• Posterior polymorphous corneal dystrophy is also a dominantly inherited bilateral disease, but can have an asymmetric presentation. It presents in the second or third decade of life, with most patients being asymptomatic and stable. The abnormalities in PPMD occur at the level of DM and can take on different shapes: vesicle-like lesions, band lesions with a “railroad track” appearance and diffuse opacities.
The presence of vesicular lesions on DM is the hallmark of this dystrophy. Corneal edema is infrequent, but can occur and may be rapidly progressive. Another characteristic of PPMD is peripheral anterior synechiae; these can range from fine adhesions noted only with gonioscopy to large, broad-based membranes. The iris can be uninvolved or may exhibit broad areas of atrophy. PPMD shares similar clinical features with iridocorneal endothelial syndrome (ICE), so careful differentiation is needed. ICE syndrome is often unilateral, progressive and non-familial.
• Congenital hereditary endothelial dystrophy 1 & 2 are bilateral disorders that involve the entire endothelium at birth; the cornea is congenitally cloudy. They are rare, except in Saudi Arabia and southern India.
CHED1 is autosomal dominant, while CHED2 is autosomal recessive, more common and severe. Corneal clouding can range from diffuse haze to a ground-glass, milky appearance. Patients experience blurred vision, often accompanied by nystagmus.
• X-linked endothelial corneal dystrophy is more common in males. It presents as congenital corneal clouding with a milky ground-glass appearance. The gene mutation has not been identified.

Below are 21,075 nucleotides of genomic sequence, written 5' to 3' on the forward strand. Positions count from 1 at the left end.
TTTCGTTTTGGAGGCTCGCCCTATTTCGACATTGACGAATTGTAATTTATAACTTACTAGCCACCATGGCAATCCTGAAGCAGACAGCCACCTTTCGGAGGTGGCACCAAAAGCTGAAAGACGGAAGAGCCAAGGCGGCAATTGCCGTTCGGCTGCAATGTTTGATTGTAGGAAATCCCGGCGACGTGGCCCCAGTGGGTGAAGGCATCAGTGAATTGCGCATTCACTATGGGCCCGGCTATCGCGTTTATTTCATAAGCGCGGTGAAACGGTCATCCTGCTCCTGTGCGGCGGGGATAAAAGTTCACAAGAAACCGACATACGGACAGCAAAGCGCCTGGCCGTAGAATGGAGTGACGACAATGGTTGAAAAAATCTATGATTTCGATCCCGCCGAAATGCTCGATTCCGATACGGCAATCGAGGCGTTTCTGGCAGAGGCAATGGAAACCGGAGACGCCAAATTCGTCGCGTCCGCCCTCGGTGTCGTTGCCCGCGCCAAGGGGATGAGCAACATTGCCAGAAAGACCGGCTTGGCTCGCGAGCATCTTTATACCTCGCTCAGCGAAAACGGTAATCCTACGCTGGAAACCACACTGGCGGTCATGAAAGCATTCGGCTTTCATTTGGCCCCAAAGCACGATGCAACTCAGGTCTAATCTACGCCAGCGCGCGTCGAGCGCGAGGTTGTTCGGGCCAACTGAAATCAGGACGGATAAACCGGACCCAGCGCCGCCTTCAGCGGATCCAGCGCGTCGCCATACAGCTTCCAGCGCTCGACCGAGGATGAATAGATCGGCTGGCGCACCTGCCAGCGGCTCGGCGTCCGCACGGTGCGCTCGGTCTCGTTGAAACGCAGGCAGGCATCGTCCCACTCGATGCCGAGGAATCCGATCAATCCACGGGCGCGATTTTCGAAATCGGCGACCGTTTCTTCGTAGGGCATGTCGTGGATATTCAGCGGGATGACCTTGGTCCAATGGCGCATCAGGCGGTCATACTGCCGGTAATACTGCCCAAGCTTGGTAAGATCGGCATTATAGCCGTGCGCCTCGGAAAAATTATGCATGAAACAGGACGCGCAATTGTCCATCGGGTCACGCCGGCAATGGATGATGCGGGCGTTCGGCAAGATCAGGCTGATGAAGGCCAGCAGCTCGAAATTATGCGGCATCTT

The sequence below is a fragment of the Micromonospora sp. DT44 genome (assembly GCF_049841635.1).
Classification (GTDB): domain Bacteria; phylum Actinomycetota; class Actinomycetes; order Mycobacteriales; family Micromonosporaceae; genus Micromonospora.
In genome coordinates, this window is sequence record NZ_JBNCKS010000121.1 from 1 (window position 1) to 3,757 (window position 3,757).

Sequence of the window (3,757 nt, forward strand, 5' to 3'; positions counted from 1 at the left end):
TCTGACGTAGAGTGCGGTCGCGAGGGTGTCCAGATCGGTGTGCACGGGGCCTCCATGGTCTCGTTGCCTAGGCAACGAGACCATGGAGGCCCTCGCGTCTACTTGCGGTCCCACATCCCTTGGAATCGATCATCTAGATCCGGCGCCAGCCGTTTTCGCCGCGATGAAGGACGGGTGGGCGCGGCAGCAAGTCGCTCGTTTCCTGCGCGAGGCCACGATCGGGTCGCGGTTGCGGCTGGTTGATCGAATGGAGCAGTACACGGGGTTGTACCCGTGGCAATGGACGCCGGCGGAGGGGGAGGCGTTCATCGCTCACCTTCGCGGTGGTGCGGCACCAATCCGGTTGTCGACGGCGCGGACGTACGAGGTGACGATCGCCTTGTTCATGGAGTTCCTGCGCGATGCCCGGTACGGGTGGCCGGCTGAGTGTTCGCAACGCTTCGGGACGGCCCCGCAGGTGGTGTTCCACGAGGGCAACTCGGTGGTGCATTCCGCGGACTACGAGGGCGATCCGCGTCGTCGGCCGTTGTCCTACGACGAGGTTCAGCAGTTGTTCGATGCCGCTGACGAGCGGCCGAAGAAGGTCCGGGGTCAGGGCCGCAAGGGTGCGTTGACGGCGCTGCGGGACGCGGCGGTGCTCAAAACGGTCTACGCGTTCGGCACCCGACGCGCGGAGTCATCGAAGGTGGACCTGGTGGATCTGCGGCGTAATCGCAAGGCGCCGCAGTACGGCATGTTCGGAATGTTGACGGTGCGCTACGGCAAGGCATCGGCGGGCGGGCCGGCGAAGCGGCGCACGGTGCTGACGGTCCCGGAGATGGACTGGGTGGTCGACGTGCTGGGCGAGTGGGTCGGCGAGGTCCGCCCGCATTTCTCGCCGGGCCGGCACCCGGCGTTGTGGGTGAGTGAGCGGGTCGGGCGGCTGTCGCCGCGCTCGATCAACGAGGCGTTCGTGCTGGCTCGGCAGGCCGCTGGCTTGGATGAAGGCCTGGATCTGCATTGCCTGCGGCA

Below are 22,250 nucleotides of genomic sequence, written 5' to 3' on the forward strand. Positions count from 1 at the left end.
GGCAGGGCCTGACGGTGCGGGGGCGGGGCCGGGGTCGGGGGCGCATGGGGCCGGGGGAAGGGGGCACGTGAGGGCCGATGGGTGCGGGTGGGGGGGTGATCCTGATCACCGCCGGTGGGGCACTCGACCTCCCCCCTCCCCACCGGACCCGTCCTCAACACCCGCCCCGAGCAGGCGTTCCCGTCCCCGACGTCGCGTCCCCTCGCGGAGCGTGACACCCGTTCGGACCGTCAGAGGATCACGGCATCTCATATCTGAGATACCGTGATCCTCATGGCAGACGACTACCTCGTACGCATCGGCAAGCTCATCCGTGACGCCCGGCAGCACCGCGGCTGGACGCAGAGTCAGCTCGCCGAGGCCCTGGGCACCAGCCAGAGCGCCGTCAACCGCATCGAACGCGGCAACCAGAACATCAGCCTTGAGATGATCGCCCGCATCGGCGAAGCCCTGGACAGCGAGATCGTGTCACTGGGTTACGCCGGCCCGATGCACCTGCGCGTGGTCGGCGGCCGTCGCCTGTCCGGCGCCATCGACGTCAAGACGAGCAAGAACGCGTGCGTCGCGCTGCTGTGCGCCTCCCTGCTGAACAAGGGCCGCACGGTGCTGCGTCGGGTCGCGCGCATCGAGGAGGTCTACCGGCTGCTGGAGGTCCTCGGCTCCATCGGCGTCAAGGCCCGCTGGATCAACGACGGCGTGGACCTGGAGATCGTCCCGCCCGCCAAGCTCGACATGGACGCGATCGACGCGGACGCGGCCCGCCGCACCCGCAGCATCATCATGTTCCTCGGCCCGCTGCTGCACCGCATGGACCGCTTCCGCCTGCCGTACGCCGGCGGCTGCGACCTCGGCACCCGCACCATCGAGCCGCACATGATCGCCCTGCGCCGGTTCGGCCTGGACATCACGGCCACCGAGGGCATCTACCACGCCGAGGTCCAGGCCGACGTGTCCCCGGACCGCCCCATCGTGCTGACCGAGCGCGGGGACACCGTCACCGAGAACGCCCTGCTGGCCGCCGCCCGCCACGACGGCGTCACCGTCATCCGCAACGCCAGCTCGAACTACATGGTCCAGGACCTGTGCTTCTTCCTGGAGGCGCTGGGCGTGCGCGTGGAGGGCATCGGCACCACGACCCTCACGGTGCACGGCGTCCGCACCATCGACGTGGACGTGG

Current Treatment Options
While patients can use hypertonic saline drops to reduce corneal edema during the early stages of FECD, transplantation is the definitive treatment for corneal endothelial dysfunction. In the 20th century, full-thickness penetrating keratoplasty (PK) was the only surgical option, whereas in the 21st century, targeted endothelial replacement through a technique known as endothelial keratoplasty (EK) has supplanted PK procedures. EK is safer and provides faster visual recovery.
Endothelial keratoplasty is performed through a small incision, similar to cataract surgery. The most frequently used technique is Descemet’s stripping endothelial keratoplasty (DSEK), which removes the central portion of DM and dysfunctional endothelium and replaces it with healthy DM, endothelium and posterior stroma taken from a donor cornea.5 The donor tissue is folded or curled for insertion through a small incision, then unfolded and pushed snugly against the back of the patient’s cornea with the use of an air bubble in the anterior chamber. This bubble dissipates over four to five days, leaving the DSEK attached. These grafts do not require any sutures, resulting in rapid visual recovery. Most patients can achieve a best-corrected vision of 20/25 to 20/40.
To further improve visual outcomes, progressive corneal surgeons have switched to a newer technique called Descemet’s membrane endothelial keratoplasty (DMEK), which replaces a patient’s diseased DM and endothelium with healthy DM and endothelium from a donor cornea.5,6 But in contrast to DSEK, DMEK does not include any donor stromal tissue.